City of Chestermere’s Chief Administrative Officer (CAO), Bernie Morton, is celebrating all of the accomplishments made throughout his first year spent in the city.
“Gaining the trust of council is a top priority for any CAO. Helping them be the best version of themselves, and helping them all work in the right direction,” Morton said.
Any strong, healthy community has a solid mix of community engagement, a council that listens to the community, joined by proactive responses from administration, and all departments of the city, Morton said.
“Rather than it being us versus them, we all want a strong livable, financially affordable, healthy community and everyone has a role to play,” he said.
“If we understand the intricacies, of how each of these roles intersects with the other, we produce fantastic outcomes.”
Typically, Morton would have taken time to understand the ins and outs of any new organization, before embarking on initiatives.
Although Morton spent time on a listening tour, attended coffee with council, met with resident representatives, and with community organizations, he was ultimately thrown into dismantling Chestermere Utilities Incorporated (CUI).
“Council had some huge priorities that they wanted me to tackle right away,” Morton said.
“I started Aug 1 last year, it was just a couple days into it when the mayor walked into my office with a foot-high file titled “CUI” and said, ‘You got to fix this,'” he said.
Working on the CUI file occupied approximately 40 per cent of Morton’s time.
“I knew CUI was a challenge coming into it, the complexities of CUI were really not known to me, and not known to many people,” Morton said.
To dismantle CUI, Morton was required to analyze the challenges within the organization, make recommendations to council, change the CEO, incorporate a transitional team and manager. While working through the complexities of dissolving the company and implementing the services offered back into the city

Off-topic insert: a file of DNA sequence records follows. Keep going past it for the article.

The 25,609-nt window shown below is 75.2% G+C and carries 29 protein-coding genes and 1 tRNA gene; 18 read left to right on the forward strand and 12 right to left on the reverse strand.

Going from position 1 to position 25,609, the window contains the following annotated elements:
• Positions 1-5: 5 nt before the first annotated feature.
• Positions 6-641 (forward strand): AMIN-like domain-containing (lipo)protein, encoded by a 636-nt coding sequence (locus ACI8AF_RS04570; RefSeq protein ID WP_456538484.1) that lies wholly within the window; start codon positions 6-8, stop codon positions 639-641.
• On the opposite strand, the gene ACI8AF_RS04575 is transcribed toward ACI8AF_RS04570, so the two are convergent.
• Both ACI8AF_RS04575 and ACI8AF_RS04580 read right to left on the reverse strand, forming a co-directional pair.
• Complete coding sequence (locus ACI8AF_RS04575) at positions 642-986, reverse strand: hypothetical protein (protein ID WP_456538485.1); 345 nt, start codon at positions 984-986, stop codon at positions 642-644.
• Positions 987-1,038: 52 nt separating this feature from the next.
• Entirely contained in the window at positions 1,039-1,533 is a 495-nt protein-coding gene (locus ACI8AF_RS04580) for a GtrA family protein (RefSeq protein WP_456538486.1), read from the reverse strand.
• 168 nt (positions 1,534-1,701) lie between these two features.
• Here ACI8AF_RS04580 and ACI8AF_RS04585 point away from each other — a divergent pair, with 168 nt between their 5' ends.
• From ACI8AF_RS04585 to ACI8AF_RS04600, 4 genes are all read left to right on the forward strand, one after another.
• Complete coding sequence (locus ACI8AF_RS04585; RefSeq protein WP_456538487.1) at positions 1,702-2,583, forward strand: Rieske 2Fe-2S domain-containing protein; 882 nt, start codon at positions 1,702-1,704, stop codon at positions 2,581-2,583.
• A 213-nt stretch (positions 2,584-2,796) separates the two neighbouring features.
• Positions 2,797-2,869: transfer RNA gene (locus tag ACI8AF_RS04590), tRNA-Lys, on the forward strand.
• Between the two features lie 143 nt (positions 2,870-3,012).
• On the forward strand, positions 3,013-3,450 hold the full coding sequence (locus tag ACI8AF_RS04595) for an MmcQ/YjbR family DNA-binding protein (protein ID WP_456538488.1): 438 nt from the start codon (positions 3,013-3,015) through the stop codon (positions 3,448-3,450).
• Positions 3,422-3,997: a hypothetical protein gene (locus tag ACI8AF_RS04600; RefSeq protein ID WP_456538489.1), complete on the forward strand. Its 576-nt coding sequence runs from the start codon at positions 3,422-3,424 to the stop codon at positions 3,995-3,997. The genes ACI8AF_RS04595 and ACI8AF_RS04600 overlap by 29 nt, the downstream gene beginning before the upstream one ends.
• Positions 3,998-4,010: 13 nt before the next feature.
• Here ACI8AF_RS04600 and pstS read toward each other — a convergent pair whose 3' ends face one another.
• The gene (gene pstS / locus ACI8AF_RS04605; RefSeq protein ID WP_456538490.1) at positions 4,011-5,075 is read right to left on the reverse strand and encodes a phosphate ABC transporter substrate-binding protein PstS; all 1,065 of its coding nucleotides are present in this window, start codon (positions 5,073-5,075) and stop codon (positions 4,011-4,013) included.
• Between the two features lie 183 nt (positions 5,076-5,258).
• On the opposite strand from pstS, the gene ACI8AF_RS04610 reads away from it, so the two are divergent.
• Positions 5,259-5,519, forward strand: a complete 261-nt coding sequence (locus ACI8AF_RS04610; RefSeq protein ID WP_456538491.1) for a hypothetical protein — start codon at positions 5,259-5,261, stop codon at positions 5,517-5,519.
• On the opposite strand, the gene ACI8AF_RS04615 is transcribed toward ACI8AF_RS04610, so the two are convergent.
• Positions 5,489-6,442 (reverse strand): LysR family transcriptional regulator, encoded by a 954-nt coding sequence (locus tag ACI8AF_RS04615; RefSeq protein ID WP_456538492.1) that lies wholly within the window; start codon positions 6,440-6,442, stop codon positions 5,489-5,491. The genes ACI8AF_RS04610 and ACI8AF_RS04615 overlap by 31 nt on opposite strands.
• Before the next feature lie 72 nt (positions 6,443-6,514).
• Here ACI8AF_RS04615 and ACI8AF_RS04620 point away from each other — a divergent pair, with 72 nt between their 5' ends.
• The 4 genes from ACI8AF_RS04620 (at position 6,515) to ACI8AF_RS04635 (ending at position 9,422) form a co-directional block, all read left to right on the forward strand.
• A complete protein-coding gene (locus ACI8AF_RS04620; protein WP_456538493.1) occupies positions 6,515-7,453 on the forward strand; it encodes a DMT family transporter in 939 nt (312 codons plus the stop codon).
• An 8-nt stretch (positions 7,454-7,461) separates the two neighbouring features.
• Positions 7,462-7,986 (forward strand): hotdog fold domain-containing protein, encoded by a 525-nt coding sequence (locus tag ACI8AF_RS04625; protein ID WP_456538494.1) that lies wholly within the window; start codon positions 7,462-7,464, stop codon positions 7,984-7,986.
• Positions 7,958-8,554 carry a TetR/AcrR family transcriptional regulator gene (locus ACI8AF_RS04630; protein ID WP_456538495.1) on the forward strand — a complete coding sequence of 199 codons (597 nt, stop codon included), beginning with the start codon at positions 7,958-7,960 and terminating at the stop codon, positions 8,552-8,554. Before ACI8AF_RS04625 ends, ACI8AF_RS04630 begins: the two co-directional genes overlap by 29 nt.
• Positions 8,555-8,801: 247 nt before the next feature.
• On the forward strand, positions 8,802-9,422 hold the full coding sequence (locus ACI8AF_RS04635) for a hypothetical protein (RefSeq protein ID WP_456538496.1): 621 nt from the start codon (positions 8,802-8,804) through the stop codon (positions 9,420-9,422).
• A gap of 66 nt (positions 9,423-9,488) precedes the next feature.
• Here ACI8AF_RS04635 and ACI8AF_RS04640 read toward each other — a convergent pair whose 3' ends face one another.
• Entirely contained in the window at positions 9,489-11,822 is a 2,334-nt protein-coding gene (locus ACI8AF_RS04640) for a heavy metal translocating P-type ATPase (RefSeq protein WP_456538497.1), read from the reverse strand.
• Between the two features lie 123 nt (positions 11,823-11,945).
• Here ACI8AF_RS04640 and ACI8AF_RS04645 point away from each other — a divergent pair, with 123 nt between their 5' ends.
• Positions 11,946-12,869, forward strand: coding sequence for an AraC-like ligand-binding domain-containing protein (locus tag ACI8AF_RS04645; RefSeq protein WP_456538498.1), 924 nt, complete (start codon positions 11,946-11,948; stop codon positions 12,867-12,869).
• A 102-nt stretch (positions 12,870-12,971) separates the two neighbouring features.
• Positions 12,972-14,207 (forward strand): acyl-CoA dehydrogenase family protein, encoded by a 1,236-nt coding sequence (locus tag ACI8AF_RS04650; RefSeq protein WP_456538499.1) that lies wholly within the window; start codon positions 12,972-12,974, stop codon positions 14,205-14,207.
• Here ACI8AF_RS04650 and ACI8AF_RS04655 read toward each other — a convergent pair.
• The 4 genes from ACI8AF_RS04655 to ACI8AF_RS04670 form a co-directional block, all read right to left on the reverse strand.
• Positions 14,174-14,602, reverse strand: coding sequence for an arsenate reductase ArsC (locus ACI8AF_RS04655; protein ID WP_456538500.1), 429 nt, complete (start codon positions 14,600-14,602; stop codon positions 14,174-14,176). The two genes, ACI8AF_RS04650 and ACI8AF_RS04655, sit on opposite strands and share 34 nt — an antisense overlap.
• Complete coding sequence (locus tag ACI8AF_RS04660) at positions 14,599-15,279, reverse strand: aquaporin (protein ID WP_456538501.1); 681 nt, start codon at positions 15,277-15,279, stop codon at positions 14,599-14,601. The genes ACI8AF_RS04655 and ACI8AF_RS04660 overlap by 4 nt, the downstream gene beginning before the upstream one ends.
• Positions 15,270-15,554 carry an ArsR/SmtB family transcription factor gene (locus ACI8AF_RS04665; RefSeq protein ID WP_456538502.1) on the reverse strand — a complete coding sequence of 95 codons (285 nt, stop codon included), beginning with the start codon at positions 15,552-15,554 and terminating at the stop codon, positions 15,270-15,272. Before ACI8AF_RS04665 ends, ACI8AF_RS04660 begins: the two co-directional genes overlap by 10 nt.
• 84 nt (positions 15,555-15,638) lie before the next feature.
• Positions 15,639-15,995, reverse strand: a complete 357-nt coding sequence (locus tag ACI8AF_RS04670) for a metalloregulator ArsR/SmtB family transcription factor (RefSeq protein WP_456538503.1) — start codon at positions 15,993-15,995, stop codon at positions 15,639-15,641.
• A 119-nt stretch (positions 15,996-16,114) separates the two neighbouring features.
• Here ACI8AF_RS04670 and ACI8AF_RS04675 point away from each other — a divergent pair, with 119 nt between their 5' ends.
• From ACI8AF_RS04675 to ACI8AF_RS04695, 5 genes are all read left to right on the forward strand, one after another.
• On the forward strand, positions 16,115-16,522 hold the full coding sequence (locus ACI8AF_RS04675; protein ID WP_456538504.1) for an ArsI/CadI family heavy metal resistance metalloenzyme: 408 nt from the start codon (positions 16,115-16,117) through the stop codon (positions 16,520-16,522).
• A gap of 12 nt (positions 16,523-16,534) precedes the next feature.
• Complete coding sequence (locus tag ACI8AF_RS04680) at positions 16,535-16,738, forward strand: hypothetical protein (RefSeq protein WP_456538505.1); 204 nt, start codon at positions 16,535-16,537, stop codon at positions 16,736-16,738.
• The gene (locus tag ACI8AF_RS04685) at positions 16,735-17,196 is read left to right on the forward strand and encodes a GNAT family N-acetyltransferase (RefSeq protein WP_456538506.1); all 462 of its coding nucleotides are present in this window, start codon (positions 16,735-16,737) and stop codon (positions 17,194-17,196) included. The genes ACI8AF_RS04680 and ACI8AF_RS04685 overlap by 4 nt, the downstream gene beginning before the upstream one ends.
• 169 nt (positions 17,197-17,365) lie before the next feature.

“I was fortunate to have a very good team working with me and supporting our efforts collectively as a group to make that happen,” Morton said.
“It was a very complex organization that didn’t need to be complex. It wasn’t managed in the best way that it could have been managed in my estimation,” Morton said.
“It is very unfortunate to see that our community has had to go through such trying times to make things happen,” he added.
Currently, the City of Chestermere is now implementing the changes made to CUI to serve the community better.
Although CUI took up a significant amount of Morton’s time, he was also occupied creating the new Amazing Chestermere strategic vision.
“CUI was on top of the other roles of the CAO. It didn’t mean that the other things didn’t need to get done,” Morton said.
“My goal as the CAO is to implement the requests of council, which should reflect the desires of the community, and make things happen,” he added.
When this council first began their term, they came with new ideas to implement that would serve Chestermere better. However, they didn’t have the resources or a budget that was required to achieve their goals.
“There were many excellent ideas, but none of the ideas were fleshed out in terms of the types of resources that were needed,” Morton said.
He added, “Staff were doing their very best to try to take this square peg and put it in a round hole, and it was causing them great frustration.”
Morton showed council that they needed a vision and trust in the staffers to achieve their goals opposed to a 50-page document.